Another culprit when it comes to tinkering too much and not knowing when to quit is John Stevens. Added to his mixed-media work are such things as brass finials, porcupine quills, strips of ribbon and tape, and porcelain eggs, all of which compromise what otherwise would be some very good painting. In 104-IX, 104-V, and six other pieces in the show, his expressionistic mark-making and occasional allegories using collaged photos and stenciled letters and numbers work well. But the attached minutiae around the edges of his work read as afterthoughts and convey a lack of confidence in his abilities as a painter.
Constricted, an unassuming clay vessel by Mike Walsh, visually defies the material from which it is made. Like a flexible rubber ball forced within the confines of four vertical steel rods set in a base, Walsh’s short-necked ceramic vase compels one to touch it. The illusion of its elasticity is compelling, and it’s hard to believe its bulging bowl hasn’t already popped like a balloon.
Rodney Estrada’s clay piece, Head— made up of a wood base and a found object— is a dynamic bust of a male figure that looks like a bronze. Its textural quality is not unlike the impressionistic surface treatment seen in Rodin’s figurative work in that Estrada elected to leave his residual handiwork visible rather than smooth it away. The piece has a sense of movement due to its rough exterior illuminated by the raking light reflected from different vantage points. Mighty peculiar, however, is part of a meat grinder attached to the top of Estrada’s Head. It’s a tad silly, yet suggests symbolically the mental workings of the mind or maybe a grinding headache.
The most sophisticated use of found objects— and there’s a bunch in EX.EX. V— is by Howell in his Naked Journey of Humankind: Primal Experience #1 and Douglas Duffy’s Dick in the Box. Howell’s piece, a wallmounted assemblage of natural grasses, dried brush, wood, rope, fabric, and metal, is a four-legged, hybrid desert creature. It is part of a group of work alluding to the artist’s belief that there exists in all living beings a vital, intrinsic bond. Considering the material from which it is conceived, it is eerily realistic.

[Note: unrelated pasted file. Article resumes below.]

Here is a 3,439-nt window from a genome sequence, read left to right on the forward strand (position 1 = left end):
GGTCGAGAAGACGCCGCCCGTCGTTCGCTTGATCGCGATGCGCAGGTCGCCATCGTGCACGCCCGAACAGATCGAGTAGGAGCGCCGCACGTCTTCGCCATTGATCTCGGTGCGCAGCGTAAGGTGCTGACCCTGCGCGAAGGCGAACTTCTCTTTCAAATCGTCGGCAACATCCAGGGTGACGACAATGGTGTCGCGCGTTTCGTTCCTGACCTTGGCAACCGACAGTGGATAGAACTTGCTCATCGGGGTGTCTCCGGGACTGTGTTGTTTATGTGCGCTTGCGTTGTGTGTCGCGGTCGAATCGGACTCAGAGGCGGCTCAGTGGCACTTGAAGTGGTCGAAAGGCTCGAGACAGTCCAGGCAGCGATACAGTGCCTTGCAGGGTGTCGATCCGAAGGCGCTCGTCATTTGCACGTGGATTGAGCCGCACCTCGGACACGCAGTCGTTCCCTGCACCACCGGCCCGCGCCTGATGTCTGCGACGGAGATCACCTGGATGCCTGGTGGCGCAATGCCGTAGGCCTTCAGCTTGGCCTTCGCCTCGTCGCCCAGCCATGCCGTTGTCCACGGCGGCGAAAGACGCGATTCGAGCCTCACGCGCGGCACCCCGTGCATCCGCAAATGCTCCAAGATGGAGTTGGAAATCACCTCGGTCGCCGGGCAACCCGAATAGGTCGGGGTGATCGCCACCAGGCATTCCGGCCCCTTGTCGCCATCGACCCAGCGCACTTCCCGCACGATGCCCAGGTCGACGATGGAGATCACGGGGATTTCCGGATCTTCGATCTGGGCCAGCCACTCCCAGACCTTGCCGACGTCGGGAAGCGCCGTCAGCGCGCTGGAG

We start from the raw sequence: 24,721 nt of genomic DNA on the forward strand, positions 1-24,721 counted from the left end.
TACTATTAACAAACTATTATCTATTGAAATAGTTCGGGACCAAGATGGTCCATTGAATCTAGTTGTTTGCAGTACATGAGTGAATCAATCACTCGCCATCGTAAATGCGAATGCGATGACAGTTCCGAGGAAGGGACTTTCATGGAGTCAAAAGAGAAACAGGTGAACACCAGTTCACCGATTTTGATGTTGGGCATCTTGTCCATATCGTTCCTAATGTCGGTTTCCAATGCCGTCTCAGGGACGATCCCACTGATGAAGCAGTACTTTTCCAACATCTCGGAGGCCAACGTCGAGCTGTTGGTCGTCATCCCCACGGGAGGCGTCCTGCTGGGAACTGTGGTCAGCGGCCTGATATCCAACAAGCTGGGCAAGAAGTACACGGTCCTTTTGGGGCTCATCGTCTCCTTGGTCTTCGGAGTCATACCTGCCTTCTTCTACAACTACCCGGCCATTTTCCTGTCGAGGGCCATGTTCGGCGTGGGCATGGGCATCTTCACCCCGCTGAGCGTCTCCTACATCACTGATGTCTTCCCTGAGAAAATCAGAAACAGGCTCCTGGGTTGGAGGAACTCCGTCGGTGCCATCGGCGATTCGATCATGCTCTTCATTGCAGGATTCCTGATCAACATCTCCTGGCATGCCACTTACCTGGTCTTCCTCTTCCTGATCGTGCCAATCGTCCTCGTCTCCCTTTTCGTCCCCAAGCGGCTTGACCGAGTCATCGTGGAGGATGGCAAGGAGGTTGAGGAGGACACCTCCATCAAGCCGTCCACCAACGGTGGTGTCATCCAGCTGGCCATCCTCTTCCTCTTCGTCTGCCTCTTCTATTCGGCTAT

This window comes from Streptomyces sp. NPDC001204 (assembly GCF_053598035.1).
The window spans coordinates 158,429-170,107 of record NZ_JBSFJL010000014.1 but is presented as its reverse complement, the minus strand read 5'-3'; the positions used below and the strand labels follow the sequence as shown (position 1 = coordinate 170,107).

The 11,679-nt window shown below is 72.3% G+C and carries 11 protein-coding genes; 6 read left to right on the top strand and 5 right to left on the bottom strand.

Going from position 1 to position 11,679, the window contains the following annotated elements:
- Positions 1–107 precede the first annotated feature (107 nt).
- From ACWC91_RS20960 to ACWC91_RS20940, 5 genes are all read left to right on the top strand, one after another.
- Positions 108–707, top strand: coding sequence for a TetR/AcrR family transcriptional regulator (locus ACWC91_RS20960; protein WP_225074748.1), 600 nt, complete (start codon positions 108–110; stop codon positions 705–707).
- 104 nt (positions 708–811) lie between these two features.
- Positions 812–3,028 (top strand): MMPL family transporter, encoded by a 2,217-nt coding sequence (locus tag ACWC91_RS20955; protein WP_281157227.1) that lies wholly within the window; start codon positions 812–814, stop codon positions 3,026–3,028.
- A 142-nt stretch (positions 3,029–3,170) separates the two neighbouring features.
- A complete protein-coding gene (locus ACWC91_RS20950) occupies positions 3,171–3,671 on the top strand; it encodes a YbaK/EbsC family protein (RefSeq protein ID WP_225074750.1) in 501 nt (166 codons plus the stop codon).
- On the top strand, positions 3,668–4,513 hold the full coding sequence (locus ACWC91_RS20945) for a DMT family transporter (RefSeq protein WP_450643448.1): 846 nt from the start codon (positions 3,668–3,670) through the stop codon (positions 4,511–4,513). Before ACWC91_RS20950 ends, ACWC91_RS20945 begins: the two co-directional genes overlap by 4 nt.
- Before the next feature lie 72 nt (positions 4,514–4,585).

And can a work of art be deranged? Duffy’s adultoriented jack-in-the-box may be just that. Although inoperable, the pieced-together metal compartment with gears inside and a large crank handle outside is occupied by a frightening bogeyman-like head impaled on a projecting spring. Looking like a cross between Gollum in Peter Jackson’s Lord of the Rings films and Heath Ledger’s personification of the Joker in The Dark Knight, it’s the stuff of nightmares. But its bizarre persona, coupled with Duffy’s craftsmanship, draws you in for a closer look.
While some of the work in EX.EX. V will make you cringe for its lack of artistic merit, Howell’s idea of showcasing the spirit of creativity is fulfilled. And despite having heard the man say that he may not do the show again because of its taxing demands, one hopes he will continue to do so— if only to buck the high-end gallery scene of polished, pretty, and pretentious little things in Santa Fe.
— Douglas Fairfield
Dean Howell: Naked Journey of Humankind: Primal Experience #1, mixed media